5 Introduction to the Physics of Ski and Snowboard Positioning

Center of Gravity (Mass)

The center of gravity (or center of mass) is the three dimensional balance point of an object. In the human body it is located just above the pelvis. Due to anatomical differences in the shape of the pelvis, the center of gravity is slightly higher in biological males than biological females. However, body type and height play a more significant role than gender.

Our center of gravity changes depending on what position we are in. For example, if you bend forward at the hips, the center of gravity moves forward. In skiing, a skier moves their center of gravity through a skill called angulation.  By angulating and moving your center of gravity, you can move or maintain your balance point.  This is how a skier determines how much weight to assign to the inside or outside, or the front or back of their skis.

On average, approximately 65% of a person’s mass is contained in the upper body and approximately 35% in the lower body. As a result, small movements of the upper body have a disproportionately large effect on a skier’s balance and the distribution of force and pressure on the skis. To maintain balance it is important to keep the upper body quiet when skiing and to position the torso over the part of the ski you want to apply force to.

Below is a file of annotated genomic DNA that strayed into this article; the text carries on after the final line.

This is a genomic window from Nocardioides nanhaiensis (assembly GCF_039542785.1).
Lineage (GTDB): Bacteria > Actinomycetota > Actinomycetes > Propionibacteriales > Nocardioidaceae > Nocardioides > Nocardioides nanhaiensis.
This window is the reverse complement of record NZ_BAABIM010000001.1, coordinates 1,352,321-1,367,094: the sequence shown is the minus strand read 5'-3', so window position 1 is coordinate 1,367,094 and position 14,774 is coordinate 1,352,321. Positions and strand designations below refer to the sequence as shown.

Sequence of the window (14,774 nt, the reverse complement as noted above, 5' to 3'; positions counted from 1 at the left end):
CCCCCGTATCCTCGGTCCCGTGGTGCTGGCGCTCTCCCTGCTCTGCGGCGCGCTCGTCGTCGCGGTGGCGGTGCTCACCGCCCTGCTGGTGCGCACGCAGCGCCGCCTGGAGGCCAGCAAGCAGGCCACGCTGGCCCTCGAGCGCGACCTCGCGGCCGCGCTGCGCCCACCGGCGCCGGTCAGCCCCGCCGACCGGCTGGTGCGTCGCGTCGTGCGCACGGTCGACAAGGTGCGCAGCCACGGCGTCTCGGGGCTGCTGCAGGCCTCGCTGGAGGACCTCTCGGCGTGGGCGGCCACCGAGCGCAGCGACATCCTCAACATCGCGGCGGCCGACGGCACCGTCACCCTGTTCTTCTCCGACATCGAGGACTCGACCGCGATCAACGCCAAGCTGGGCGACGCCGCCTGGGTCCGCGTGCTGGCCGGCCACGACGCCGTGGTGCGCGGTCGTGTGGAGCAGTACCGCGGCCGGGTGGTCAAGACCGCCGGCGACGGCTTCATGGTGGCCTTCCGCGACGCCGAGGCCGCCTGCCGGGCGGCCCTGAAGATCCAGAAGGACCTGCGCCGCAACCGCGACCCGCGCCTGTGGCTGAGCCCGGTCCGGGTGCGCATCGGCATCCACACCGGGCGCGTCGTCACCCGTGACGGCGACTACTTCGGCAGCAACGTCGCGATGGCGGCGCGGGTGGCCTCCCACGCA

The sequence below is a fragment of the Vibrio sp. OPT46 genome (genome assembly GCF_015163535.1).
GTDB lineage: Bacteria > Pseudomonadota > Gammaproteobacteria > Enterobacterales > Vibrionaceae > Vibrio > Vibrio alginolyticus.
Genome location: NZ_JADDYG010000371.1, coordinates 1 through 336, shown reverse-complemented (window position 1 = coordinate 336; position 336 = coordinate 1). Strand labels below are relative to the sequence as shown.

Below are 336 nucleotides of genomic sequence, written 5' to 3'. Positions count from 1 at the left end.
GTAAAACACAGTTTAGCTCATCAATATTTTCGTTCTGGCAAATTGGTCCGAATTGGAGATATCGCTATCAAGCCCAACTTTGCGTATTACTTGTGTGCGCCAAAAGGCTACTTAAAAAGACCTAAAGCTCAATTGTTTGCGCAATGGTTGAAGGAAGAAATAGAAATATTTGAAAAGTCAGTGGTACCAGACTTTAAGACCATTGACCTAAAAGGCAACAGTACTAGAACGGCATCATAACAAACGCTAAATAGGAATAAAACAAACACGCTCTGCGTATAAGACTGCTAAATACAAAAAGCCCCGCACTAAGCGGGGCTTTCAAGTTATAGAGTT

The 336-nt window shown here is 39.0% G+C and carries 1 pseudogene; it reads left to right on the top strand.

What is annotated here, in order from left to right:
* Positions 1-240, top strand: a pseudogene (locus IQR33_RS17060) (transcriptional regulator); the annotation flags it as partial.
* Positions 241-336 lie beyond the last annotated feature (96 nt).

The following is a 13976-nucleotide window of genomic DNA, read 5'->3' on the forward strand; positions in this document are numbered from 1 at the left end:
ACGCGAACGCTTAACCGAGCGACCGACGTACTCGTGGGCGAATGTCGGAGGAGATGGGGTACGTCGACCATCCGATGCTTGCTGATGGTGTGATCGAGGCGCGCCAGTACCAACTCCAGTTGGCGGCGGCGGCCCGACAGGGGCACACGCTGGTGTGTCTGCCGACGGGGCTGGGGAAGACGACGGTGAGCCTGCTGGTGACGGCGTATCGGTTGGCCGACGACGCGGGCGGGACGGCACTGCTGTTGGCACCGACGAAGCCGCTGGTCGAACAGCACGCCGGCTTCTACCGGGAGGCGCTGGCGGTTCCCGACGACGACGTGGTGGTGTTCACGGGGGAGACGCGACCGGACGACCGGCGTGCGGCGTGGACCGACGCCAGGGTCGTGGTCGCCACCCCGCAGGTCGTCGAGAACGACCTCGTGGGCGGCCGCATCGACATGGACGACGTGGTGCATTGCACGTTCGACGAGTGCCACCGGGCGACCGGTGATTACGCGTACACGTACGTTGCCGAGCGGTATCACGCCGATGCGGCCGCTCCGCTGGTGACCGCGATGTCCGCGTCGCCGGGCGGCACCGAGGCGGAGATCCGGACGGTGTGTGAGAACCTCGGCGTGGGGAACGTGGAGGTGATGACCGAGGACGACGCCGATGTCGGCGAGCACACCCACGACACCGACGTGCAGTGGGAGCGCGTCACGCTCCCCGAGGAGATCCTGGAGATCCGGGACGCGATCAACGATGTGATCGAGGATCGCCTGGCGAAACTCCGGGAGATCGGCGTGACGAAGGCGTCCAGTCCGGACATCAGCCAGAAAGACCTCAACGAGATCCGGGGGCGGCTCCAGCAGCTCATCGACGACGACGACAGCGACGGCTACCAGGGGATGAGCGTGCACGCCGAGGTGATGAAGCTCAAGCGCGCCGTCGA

Attribution: Glynda Rees Doyle and Jodie Anita McCutcheon, CC BY 4.0 <https://creativecommons.org/licenses/by/4.0>, via Wikimedia Commons


Base of Support

The Base of Support refers to the area beneath an object or person that includes every point of contact that the object or person makes with the supporting surface. When we are standing without skis on, our base of support is the bottom of our feet. In a skier, the base of support is the base of the skis and the area between where they contact the snow. When you plant your pole this expands your base of support. We need to coordinate movements with all our different body parts so that our base of support directs our center of mass.



LeMaster, R. (2010). Ultimate Skiing. Human Kinetics.


Icon for the Creative Commons Attribution-NonCommercial-ShareAlike 4.0 International License

Skiing and Snowboarding Copyright © by Dr. Renee Harrington is licensed under a Creative Commons Attribution-NonCommercial-ShareAlike 4.0 International License, except where otherwise noted.

Share This Book